Court cases begin with a complaint which sets forth the plaintiff's legal theories for what the plaintiff (the party initiating the case) wants.
There are time limits for filing court cases. The failure to take appropriate legal action within the time limits provided by law will lead to the loss of rights and even prevent a party from having the case heard in court or settled. These time limits depend on the legal theories involved, and they can be difficult to calculate.
After filing, the complaint, summons, and other papers must be served on the defendant or responding party. The defendant has a limited amount of time to file an answer with the court. The answer is a legal document which must be in a particular form. A letter will not suffice. A case may be lost or damaged by a poorly drafted answer. The answer is also an opportunity for the defendant to respond the complaint and list its affirmative defenses or new matters which, if proven, may provide a partial or full defense to the case. In addition a defendant may file its own complaint back against the plaintiff or bring in new parties to the case. This is called a cross-complaint, and it must be served and responded to just like a complaint.
If a defendant is properly served but fails to file an answer on time they may be put into default. A party who defaults is barred from participating in the court case, and a judgment may be obtained against them without the opportunity to present their side of the case. Defaults and default judgments may be removed or set aside, but there is a limited amount of time and a limited basis for doing so. Ignoring a court case is a very dangerous thing to do.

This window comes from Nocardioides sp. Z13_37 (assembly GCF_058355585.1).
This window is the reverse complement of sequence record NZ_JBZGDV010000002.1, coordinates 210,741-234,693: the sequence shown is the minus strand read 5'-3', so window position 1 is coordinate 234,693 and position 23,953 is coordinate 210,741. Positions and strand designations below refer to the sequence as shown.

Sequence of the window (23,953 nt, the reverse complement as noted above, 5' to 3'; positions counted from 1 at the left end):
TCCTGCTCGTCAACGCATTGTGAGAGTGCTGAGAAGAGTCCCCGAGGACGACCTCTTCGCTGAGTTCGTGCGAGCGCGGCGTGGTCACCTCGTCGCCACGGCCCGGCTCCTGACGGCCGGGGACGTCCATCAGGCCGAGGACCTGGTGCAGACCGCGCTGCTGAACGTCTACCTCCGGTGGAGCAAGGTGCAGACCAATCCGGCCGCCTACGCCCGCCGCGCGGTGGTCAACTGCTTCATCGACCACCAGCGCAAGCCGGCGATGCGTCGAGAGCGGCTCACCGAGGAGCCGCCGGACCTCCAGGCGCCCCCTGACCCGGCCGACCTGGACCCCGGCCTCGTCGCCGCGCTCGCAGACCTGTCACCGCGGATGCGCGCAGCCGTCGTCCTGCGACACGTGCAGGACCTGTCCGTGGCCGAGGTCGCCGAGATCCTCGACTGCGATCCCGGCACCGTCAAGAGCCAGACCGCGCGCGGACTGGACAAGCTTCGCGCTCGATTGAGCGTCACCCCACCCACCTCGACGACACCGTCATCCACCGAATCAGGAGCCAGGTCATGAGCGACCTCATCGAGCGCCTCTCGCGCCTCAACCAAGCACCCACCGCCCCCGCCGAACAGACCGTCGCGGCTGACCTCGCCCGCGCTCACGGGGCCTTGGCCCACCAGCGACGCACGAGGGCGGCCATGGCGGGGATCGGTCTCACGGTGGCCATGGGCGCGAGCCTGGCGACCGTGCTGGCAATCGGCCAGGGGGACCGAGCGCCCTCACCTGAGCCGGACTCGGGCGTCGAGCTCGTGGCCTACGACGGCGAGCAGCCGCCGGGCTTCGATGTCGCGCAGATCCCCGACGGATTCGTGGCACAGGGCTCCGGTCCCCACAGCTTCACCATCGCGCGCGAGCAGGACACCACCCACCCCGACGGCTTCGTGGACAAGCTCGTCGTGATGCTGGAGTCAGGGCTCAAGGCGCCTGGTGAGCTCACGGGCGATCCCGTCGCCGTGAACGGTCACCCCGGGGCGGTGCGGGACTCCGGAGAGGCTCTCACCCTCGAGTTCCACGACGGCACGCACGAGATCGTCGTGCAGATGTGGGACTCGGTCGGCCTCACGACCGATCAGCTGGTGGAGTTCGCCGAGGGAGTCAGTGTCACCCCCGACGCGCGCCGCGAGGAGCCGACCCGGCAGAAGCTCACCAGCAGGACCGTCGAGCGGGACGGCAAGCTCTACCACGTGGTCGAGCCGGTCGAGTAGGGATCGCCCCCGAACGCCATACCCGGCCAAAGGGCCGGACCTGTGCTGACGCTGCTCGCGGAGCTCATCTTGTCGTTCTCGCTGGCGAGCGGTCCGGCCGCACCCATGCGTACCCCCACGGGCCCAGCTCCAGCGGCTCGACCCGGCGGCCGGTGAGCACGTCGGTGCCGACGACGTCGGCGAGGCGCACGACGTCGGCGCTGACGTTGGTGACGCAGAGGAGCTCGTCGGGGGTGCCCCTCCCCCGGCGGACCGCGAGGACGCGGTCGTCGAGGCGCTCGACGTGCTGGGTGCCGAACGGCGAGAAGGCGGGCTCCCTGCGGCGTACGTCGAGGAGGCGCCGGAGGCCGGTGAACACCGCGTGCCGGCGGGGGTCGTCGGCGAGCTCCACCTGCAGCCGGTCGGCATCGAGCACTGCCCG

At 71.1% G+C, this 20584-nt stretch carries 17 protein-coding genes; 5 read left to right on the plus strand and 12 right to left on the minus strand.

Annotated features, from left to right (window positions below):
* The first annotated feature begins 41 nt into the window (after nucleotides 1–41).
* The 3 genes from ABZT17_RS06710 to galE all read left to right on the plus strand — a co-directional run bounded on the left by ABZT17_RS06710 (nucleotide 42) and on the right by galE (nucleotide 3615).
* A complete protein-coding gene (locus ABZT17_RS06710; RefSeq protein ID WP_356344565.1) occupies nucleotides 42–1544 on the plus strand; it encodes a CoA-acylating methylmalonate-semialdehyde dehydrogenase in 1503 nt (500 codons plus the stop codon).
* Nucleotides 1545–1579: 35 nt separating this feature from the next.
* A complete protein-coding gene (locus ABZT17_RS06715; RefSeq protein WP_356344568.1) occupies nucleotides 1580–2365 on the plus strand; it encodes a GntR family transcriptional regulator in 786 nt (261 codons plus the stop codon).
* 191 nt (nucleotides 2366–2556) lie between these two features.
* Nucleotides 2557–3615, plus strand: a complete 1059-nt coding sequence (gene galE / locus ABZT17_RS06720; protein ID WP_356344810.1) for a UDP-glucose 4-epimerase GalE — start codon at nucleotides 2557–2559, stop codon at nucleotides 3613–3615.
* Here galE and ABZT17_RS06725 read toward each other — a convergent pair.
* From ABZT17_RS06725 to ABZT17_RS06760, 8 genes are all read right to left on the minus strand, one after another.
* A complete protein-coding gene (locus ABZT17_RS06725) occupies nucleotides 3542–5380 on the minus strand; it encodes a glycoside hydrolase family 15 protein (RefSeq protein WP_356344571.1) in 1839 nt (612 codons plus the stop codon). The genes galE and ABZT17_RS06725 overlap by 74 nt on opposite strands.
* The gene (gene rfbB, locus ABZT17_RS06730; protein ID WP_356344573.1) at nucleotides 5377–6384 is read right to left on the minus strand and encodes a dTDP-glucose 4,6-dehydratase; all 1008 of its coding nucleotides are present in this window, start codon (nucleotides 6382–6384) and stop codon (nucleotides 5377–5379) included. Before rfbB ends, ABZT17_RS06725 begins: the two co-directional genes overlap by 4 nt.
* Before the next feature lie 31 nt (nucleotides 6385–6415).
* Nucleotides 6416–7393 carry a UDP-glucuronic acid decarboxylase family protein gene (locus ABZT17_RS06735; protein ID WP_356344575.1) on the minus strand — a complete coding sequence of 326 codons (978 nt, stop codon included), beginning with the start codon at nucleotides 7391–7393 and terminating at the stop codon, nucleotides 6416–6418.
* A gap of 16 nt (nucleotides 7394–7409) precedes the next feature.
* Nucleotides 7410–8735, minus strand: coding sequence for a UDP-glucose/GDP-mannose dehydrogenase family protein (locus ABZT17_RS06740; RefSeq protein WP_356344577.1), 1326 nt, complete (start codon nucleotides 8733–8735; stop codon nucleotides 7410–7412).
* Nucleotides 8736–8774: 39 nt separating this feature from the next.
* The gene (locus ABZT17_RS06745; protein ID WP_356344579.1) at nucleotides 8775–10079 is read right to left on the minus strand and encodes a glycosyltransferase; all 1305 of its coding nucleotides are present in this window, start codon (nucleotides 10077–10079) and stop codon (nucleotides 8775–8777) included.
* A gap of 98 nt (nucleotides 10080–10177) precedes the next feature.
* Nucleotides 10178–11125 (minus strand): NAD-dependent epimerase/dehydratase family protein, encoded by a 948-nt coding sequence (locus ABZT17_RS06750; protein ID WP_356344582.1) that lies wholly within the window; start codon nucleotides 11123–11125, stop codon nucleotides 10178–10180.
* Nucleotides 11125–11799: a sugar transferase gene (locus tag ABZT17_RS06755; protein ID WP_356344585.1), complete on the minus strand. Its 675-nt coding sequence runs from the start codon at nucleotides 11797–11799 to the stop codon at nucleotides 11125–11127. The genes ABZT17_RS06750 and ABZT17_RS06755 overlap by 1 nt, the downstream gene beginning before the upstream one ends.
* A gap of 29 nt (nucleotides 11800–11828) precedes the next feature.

Shortly after the complaint is filed, the parties have the right to engage in discovery. This means they may use court procedures to obtain information and evidence from each other, as well as from third parties. They may, for example, ask opposing parties written questions, ask for copies of documents, ask that factual or legal statements be admitted or denied, question witnesses, and/or inspect real evidence or properties. Cases are won and lost during the discovery process because it represents an opportunity to obtain evidence which may be necessary to prove a case or a defense. Failing to comply with discovery may lead to monetary fines or even the dismissal of a case.